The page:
I also think the Religious Right made our politics, not our country, more religious. It galvanized a group of otherwise withdrawn citizens and brought them and their concerns into the public square. We may not like Jerry Falwell’s politics, but he is to be commended for culturally enfranchising millions of our fellow citizens.

Most of all, I do not think what we need is some hard-to-grasp, mythical “center,” so much as a method. The key question is not whether there is too much or too little involvement of politics with religion: Both concern themselves with the human person so overlap is impossible. The key question is one of method. How should religious leaders engage the culture? How should politics engage religion? I think Rev. Graham should not have endorsed Mr. Romney, but not because of a provision in the tax code. I think he should not have endorsed him because there is a certain presumption of political expertise in such an endorsement.

I do not fault Dr. King for leading a political movement, but one of the hallmarks of an authentically Christian political movement is that it is charitable, and that when there is conflict, as conflict there will be, it is the leaders who expose themselves to suffering. There is something chilling about the way some of our Catholic pastors have breezily spoken about closing down ministries during the debate about the HHS mandate. How does such talk inspire the people who work at those ministries, people who day in and day out, making much less than they could elsewhere, bring the healing hands of Jesus to our broken world?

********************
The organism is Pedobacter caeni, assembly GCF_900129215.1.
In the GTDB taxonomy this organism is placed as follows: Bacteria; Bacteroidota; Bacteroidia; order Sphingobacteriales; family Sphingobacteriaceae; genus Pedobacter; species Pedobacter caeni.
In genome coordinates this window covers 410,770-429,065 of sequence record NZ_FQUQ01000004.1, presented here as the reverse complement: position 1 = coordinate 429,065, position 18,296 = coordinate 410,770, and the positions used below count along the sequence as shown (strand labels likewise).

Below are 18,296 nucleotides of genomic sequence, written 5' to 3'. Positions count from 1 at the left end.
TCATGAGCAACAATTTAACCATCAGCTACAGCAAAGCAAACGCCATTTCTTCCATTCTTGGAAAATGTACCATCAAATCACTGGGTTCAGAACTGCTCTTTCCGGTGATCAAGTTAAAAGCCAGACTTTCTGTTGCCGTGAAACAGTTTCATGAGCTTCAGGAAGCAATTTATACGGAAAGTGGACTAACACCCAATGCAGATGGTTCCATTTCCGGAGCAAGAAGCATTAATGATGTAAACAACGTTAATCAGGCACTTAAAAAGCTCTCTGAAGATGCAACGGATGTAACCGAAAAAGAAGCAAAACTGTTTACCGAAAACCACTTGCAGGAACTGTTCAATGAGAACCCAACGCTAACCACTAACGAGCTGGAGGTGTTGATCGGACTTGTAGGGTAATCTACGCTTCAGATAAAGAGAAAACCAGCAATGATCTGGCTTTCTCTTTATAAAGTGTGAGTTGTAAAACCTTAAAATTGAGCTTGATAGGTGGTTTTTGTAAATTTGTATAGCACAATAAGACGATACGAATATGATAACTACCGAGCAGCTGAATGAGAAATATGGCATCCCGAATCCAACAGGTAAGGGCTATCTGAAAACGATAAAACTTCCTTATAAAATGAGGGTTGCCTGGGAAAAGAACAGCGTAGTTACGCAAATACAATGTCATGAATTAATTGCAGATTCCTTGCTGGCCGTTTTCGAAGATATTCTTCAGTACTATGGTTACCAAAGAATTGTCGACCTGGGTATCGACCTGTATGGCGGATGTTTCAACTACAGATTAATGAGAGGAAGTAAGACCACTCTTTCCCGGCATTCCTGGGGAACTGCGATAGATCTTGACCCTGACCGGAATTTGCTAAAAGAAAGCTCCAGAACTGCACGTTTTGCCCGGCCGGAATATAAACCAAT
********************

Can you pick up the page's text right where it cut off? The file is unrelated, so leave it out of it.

The first question for a pastor who is thinking of engaging in politics is not what affect such engagement will have on politics, but what such engagement will have on the church. For Catholics, who put such a premium on the unity of the Church, this is an especially urgent question: The Catholic Church in this country did not split in two during the Civil War, like so many Protestant churches did, and that says something important about the Catholic Church, something I think we all really value about our Church. The unity of the Church is more important than any particular moral position, any given political campaign, because we believe it is willed by Jesus Christ: Ut Unum Sint.  I don’t suspect our friends at the Heritage Foundation or the Center for American Progress care much about the unity of the Church, which is why the pastors of the Church should always be wary of the political advice of those with a vested interest in enlisting the Church’s support on any given issue.

The Church must find a way to engage the political culture, but it must also look for ways to keep its distance. And, given the rules of the road in post-Reformation culture, engagement is difficult, it is done on terms the Church does not set, and it often invites us to do what we cannot do, to privatize our religion. Again, I refer the readers to Brad Gregory’s magisterial work, “The Unintended Reformation,” which demonstrates that the issue is not between Democrats and Republicans, but between a modern post-Reformation culture and a Church that understands herself in different, non-modern terms.

Prothero’s essay is important, but it only scratches the surface and he frames the issue wrongly - it is not a question of more or less religion in politics, or politics in religion, but how religion and politics interact. Indeed, you could say that “Distinctly Catholic” is an on-going attempt to wrestle with what is below that surface. I, too, am still finding new ways of looking at this central conundrum of our culture. But, one thing I know: Once you concern yourself with the estuary where religion and politics meet, nothing else seems as complicated, engaging, multi-faceted, historically conditioned, and theologically challenging, as this estuary does and I am blest to be swimming in it with people as smart as Stephen Prothero.